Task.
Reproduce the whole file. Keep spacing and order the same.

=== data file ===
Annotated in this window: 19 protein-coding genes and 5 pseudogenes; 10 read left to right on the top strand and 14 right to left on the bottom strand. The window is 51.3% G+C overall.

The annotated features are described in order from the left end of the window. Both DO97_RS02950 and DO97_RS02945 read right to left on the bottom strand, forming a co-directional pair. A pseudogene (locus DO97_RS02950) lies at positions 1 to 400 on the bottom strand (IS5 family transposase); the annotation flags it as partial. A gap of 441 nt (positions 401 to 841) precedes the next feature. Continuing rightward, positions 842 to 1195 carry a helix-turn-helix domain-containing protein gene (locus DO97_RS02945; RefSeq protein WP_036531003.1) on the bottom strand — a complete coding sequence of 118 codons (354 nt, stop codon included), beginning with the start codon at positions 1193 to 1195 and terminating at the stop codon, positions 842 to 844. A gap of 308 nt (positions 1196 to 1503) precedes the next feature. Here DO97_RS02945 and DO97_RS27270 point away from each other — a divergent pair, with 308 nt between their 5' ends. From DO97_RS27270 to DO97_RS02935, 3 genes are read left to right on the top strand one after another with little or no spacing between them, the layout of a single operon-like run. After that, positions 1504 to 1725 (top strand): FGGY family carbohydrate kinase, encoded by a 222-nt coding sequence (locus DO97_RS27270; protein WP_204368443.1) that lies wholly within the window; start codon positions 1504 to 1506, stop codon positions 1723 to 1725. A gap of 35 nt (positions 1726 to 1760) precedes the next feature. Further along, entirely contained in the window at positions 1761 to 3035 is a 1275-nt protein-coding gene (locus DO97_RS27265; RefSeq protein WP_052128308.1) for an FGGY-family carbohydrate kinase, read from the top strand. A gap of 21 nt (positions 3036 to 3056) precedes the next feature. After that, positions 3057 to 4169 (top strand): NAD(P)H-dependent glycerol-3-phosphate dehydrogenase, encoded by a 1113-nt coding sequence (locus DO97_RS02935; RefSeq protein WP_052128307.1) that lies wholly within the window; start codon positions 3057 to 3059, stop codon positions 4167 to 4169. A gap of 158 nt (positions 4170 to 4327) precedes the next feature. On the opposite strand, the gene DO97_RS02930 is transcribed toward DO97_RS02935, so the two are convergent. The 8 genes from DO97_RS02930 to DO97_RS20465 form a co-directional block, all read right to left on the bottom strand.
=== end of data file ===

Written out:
Annotated in this window: 19 protein-coding genes and 5 pseudogenes; 10 read left to right on the top strand and 14 right to left on the bottom strand. The window is 51.3% G+C overall.

The annotated features are described in order from the left end of the window. Both DO97_RS02950 and DO97_RS02945 read right to left on the bottom strand, forming a co-directional pair. A pseudogene (locus DO97_RS02950) lies at positions 1 to 400 on the bottom strand (IS5 family transposase); the annotation flags it as partial. A gap of 441 nt (positions 401 to 841) precedes the next feature. Continuing rightward, positions 842 to 1195 carry a helix-turn-helix domain-containing protein gene (locus DO97_RS02945; RefSeq protein WP_036531003.1) on the bottom strand — a complete coding sequence of 118 codons (354 nt, stop codon included), beginning with the start codon at positions 1193 to 1195 and terminating at the stop codon, positions 842 to 844. A gap of 308 nt (positions 1196 to 1503) precedes the next feature. Here DO97_RS02945 and DO97_RS27270 point away from each other — a divergent pair, with 308 nt between their 5' ends. From DO97_RS27270 to DO97_RS02935, 3 genes are read left to right on the top strand one after another with little or no spacing between them, the layout of a single operon-like run. After that, positions 1504 to 1725 (top strand): FGGY family carbohydrate kinase, encoded by a 222-nt coding sequence (locus DO97_RS27270; protein WP_204368443.1) that lies wholly within the window; start codon positions 1504 to 1506, stop codon positions 1723 to 1725. A gap of 35 nt (positions 1726 to 1760) precedes the next feature. Further along, entirely contained in the window at positions 1761 to 3035 is a 1275-nt protein-coding gene (locus DO97_RS27265; RefSeq protein WP_052128308.1) for an FGGY-family carbohydrate kinase, read from the top strand. A gap of 21 nt (positions 3036 to 3056) precedes the next feature. After that, positions 3057 to 4169 (top strand): NAD(P)H-dependent glycerol-3-phosphate dehydrogenase, encoded by a 1113-nt coding sequence (locus DO97_RS02935; RefSeq protein WP_052128307.1) that lies wholly within the window; start codon positions 3057 to 3059, stop codon positions 4167 to 4169. A gap of 158 nt (positions 4170 to 4327) precedes the next feature. On the opposite strand, the gene DO97_RS02930 is transcribed toward DO97_RS02935, so the two are convergent. The 8 genes from DO97_RS02930 to DO97_RS20465 form a co-directional block, all read right to left on the bottom strand.